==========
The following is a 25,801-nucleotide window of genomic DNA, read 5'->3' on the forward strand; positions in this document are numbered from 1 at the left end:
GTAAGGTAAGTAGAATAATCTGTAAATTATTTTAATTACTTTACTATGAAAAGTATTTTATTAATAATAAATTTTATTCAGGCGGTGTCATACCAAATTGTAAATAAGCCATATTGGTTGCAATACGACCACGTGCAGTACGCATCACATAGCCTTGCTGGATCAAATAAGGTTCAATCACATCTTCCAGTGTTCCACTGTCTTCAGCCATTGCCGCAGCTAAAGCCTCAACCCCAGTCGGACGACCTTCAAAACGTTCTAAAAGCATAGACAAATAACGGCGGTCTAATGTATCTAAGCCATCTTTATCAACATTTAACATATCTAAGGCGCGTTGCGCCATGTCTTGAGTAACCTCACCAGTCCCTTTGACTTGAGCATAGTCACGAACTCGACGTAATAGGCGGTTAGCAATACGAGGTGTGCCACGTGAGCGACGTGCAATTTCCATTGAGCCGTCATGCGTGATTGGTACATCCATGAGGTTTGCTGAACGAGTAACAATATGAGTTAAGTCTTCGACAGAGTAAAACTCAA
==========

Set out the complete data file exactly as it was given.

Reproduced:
The following is a 25,801-nucleotide window of genomic DNA, read 5'->3' on the forward strand; positions in this document are numbered from 1 at the left end:
GTAAGGTAAGTAGAATAATCTGTAAATTATTTTAATTACTTTACTATGAAAAGTATTTTATTAATAATAAATTTTATTCAGGCGGTGTCATACCAAATTGTAAATAAGCCATATTGGTTGCAATACGACCACGTGCAGTACGCATCACATAGCCTTGCTGGATCAAATAAGGTTCAATCACATCTTCCAGTGTTCCACTGTCTTCAGCCATTGCCGCAGCTAAAGCCTCAACCCCAGTCGGACGACCTTCAAAACGTTCTAAAAGCATAGACAAATAACGGCGGTCTAATGTATCTAAGCCATCTTTATCAACATTTAACATATCTAAGGCGCGTTGCGCCATGTCTTGAGTAACCTCACCAGTCCCTTTGACTTGAGCATAGTCACGAACTCGACGTAATAGGCGGTTAGCAATACGAGGTGTGCCACGTGAGCGACGTGCAATTTCCATTGAGCCGTCATGCGTGATTGGTACATCCATGAGGTTTGCTGAACGAGTAACAATATGAGTTAAGTCTTCGACAGAGTAAAACTCAA